When I got there, he directed me back outside to a security car and a nice mall security officer who drove me around for 15 minutes looking for my car (“just to make sure”). Then, he decided to try around the entrance I’d come out of to join him.

And … there it was. I simultaneously felt overjoyed and stupid. He refused a tip, saying it happened all the time.

All the way back on the long drive into Las Vegas, all I could do was shake my head and mumble: “Craig, you’re so stupid. So stupid.”

I kid you not.

Sunday, March 26, 2017

Bellagio Valet Parking Fee

Well, okay, I learned something quite rudely when I stopped over in February at the Bellagio to gaze in awe at their seasonal Conservatory floral display.

They charged me a valet parking fee, the first I ever had to pay at a Las Vegas hotel or casino.

Thirteen bucks. Thirteen bucks that I could have spent on a light lunch in their hotel.

Instituted in January 2016, valet parking charges are collected at the Aria, Bellagio, Circus Circus, Delano, Excalibur, Luxon, MGM Grand, Mandalay Bay, the Mirage, Monte Carlo, New York New York, and Vdara. Even overnight guests have to ante-up. Even self-parkers.

I didn't find out until this February's Super Bowl vacation because I didn't get to Las Vegas in 2016.

*Mumble grumble*

Thursday, March 23, 2017

Palazzo Lunar New Year

Whenever I visit Las Vegas, I head on over to the Bellagio Conservatory to take pictures of its seasonal floral garden.

The very next thing I do is jump in my rental car, or a taxi, and motor over to the Palazzo Hotel & Casino, connected to the Venetian just down the street on the Las Vegas Strip.

Their atrium and lobby displays usually echo the Bellagio's in their theme, but they definitely are not copies in any way. All of their displays have their own special beauty and charm.

And so it was, that I visited them for the first time in three years during the recent Super Bowl weekend in February.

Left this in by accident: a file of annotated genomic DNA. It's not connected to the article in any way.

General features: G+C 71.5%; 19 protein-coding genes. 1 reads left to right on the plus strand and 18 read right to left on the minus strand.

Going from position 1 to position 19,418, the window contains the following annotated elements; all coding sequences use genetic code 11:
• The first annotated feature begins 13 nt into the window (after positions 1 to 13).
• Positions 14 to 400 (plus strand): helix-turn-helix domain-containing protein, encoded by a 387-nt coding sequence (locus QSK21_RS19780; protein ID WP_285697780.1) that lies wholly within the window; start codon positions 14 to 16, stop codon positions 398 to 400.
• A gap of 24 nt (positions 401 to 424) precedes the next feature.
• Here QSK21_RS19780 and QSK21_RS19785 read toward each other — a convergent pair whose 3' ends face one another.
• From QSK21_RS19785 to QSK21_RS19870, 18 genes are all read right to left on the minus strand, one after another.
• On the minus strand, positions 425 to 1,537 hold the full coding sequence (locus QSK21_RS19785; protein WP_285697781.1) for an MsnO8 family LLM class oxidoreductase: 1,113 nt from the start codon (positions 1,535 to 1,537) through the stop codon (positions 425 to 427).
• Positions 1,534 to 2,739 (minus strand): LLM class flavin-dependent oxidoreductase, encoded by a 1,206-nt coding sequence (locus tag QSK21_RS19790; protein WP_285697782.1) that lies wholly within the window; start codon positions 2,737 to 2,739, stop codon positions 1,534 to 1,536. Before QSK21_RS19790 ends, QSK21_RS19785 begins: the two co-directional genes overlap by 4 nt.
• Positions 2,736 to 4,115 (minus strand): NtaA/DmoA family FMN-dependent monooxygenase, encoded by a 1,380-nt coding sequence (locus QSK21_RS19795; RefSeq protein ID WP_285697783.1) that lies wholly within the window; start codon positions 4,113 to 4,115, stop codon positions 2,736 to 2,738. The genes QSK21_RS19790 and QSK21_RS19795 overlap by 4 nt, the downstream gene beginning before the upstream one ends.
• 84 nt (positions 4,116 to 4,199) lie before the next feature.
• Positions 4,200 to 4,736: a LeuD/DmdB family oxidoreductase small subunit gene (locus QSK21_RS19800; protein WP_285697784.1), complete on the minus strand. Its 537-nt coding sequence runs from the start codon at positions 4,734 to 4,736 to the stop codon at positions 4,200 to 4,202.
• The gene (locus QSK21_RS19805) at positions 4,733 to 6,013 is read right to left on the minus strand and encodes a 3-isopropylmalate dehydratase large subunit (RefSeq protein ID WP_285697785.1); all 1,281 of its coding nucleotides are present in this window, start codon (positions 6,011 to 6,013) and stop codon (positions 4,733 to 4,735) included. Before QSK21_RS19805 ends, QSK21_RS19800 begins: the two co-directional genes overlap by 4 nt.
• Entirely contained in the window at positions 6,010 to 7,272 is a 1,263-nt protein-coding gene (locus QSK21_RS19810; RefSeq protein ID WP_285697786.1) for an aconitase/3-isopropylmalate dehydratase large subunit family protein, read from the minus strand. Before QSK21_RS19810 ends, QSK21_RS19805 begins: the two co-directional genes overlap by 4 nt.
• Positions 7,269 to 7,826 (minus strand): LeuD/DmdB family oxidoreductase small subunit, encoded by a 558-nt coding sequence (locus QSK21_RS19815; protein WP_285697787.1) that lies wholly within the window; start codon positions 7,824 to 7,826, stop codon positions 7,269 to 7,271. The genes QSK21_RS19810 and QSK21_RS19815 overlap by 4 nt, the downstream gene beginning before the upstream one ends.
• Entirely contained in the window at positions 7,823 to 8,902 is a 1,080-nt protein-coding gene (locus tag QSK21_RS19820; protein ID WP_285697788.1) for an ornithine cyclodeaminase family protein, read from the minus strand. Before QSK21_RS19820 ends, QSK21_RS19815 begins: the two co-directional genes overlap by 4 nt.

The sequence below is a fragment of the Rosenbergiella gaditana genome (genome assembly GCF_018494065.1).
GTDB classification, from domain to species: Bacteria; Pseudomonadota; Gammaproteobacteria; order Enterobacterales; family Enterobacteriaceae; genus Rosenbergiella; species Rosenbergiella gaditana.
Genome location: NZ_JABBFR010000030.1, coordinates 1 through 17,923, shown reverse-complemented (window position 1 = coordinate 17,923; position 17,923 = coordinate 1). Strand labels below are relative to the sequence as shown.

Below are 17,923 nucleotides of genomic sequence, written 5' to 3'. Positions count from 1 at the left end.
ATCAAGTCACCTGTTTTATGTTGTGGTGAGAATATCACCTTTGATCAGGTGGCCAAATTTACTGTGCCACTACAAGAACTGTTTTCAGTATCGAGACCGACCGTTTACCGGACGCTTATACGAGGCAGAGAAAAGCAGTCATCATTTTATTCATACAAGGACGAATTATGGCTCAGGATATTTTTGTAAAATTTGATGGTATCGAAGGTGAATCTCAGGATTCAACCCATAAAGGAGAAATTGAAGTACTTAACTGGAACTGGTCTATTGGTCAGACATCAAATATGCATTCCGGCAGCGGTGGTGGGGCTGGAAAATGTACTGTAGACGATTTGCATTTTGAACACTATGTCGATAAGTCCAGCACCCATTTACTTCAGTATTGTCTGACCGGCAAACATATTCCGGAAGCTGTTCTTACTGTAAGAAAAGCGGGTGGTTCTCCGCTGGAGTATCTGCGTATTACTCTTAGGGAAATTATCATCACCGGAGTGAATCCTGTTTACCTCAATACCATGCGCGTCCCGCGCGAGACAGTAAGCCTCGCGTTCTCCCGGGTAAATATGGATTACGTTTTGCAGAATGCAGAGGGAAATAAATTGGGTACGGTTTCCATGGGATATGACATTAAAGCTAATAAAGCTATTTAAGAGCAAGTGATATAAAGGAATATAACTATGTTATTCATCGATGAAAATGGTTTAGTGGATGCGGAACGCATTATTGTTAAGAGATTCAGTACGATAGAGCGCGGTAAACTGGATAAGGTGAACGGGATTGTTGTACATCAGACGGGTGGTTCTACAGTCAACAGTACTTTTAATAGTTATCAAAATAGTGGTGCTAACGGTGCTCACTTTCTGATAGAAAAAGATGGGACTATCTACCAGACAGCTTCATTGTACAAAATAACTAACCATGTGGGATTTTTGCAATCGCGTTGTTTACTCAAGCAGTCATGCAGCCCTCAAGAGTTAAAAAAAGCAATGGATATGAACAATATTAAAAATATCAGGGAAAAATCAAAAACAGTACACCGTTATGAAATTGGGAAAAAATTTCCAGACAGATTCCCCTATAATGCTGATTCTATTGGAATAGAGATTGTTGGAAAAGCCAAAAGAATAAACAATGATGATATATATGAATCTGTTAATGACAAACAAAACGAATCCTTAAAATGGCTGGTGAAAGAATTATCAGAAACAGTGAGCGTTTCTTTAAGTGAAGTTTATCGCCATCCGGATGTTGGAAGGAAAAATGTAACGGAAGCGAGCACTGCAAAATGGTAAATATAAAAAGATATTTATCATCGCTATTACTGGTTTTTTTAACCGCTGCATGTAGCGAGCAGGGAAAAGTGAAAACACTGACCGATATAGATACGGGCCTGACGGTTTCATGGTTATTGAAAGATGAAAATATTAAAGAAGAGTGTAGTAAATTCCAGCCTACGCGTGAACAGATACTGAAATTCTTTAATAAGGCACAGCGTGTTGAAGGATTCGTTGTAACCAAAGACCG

Enjoy! I did.








Here's wishing you a very
Happy Lunar New Year!

Monday, March 20, 2017

Bellagio Lunar New Year

Every year, I try to get to Las Vegas during Super Bowl weekend so I can bet on the game (it's a lot more fun watching the gridiron spectacle when you have a stake on the outcome).

Unfortunately, I had to skip two years due to family circumstances. However, I was able to wrangle a trip this year for the Feb. 5, 2017, game between the Atlanta Falcons and the New England Patriots.

As usual, my first outing when I got there was the Bellagio Conservatry. During Super Bowl weekend, the theme is usually the Lunar New Year, and this year was no different--the Year of the Rooster.

Lately, I've been taking most of my pictures on my iPhone, but when it comes to blog article pix, I always fall back on my Sony cam. It's just more versatile and easier that way.

Hope you enjoy these:








Have a Belated
Kung Yee Fat Choy!

Friday, March 17, 2017

Random Musings 33

If a zombie opened a residence inn, would it be classified as a “dead and breakfast”?

* * * * *

I wonder if hummingbirds ever hold drag races.

* * * * *

Since I wear the pants in the family, why does my wife keep telling me which pants to wear?

* * * * *

Say I wanted to buy a prosthetic leg, but didn’t have enough money to buy a brand-new one. Could I get one at a second-hand store? Or would I have to find a second-leg store?

* * * * *

What do mummies do when they have to take a dump? Unwrap?